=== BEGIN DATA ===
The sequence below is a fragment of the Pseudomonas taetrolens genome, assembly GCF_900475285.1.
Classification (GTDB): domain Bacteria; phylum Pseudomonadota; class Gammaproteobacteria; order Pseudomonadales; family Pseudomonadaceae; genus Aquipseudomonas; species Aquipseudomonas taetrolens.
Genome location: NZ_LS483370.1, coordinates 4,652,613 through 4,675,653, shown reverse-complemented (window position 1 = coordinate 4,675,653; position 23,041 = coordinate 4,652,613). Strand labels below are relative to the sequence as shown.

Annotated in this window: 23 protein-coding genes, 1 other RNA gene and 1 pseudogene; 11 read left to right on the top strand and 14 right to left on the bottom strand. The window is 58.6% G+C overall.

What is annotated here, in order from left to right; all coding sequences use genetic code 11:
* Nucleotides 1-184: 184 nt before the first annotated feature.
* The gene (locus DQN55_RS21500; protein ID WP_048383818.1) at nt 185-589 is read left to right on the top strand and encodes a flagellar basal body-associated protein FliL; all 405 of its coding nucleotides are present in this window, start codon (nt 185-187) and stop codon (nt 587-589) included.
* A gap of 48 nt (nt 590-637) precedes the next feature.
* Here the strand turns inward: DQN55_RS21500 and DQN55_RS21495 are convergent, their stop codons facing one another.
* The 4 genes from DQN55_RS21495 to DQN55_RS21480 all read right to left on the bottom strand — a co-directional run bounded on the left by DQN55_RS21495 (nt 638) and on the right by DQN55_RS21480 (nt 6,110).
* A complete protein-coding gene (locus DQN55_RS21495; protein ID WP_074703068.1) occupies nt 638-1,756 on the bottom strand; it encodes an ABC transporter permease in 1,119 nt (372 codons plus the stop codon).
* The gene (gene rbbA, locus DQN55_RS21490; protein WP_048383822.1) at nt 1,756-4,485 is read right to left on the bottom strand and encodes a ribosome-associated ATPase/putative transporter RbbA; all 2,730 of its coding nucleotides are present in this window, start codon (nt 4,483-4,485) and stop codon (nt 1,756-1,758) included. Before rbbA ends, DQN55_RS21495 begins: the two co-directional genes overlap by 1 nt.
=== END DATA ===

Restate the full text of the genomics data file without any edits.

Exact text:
The sequence below is a fragment of the Pseudomonas taetrolens genome, assembly GCF_900475285.1.
Classification (GTDB): domain Bacteria; phylum Pseudomonadota; class Gammaproteobacteria; order Pseudomonadales; family Pseudomonadaceae; genus Aquipseudomonas; species Aquipseudomonas taetrolens.
Genome location: NZ_LS483370.1, coordinates 4,652,613 through 4,675,653, shown reverse-complemented (window position 1 = coordinate 4,675,653; position 23,041 = coordinate 4,652,613). Strand labels below are relative to the sequence as shown.

Annotated in this window: 23 protein-coding genes, 1 other RNA gene and 1 pseudogene; 11 read left to right on the top strand and 14 right to left on the bottom strand. The window is 58.6% G+C overall.

What is annotated here, in order from left to right; all coding sequences use genetic code 11:
* Nucleotides 1-184: 184 nt before the first annotated feature.
* The gene (locus DQN55_RS21500; protein ID WP_048383818.1) at nt 185-589 is read left to right on the top strand and encodes a flagellar basal body-associated protein FliL; all 405 of its coding nucleotides are present in this window, start codon (nt 185-187) and stop codon (nt 587-589) included.
* A gap of 48 nt (nt 590-637) precedes the next feature.
* Here the strand turns inward: DQN55_RS21500 and DQN55_RS21495 are convergent, their stop codons facing one another.
* The 4 genes from DQN55_RS21495 to DQN55_RS21480 all read right to left on the bottom strand — a co-directional run bounded on the left by DQN55_RS21495 (nt 638) and on the right by DQN55_RS21480 (nt 6,110).
* A complete protein-coding gene (locus DQN55_RS21495; protein ID WP_074703068.1) occupies nt 638-1,756 on the bottom strand; it encodes an ABC transporter permease in 1,119 nt (372 codons plus the stop codon).
* The gene (gene rbbA, locus DQN55_RS21490; protein WP_048383822.1) at nt 1,756-4,485 is read right to left on the bottom strand and encodes a ribosome-associated ATPase/putative transporter RbbA; all 2,730 of its coding nucleotides are present in this window, start codon (nt 4,483-4,485) and stop codon (nt 1,756-1,758) included. Before rbbA ends, DQN55_RS21495 begins: the two co-directional genes overlap by 1 nt.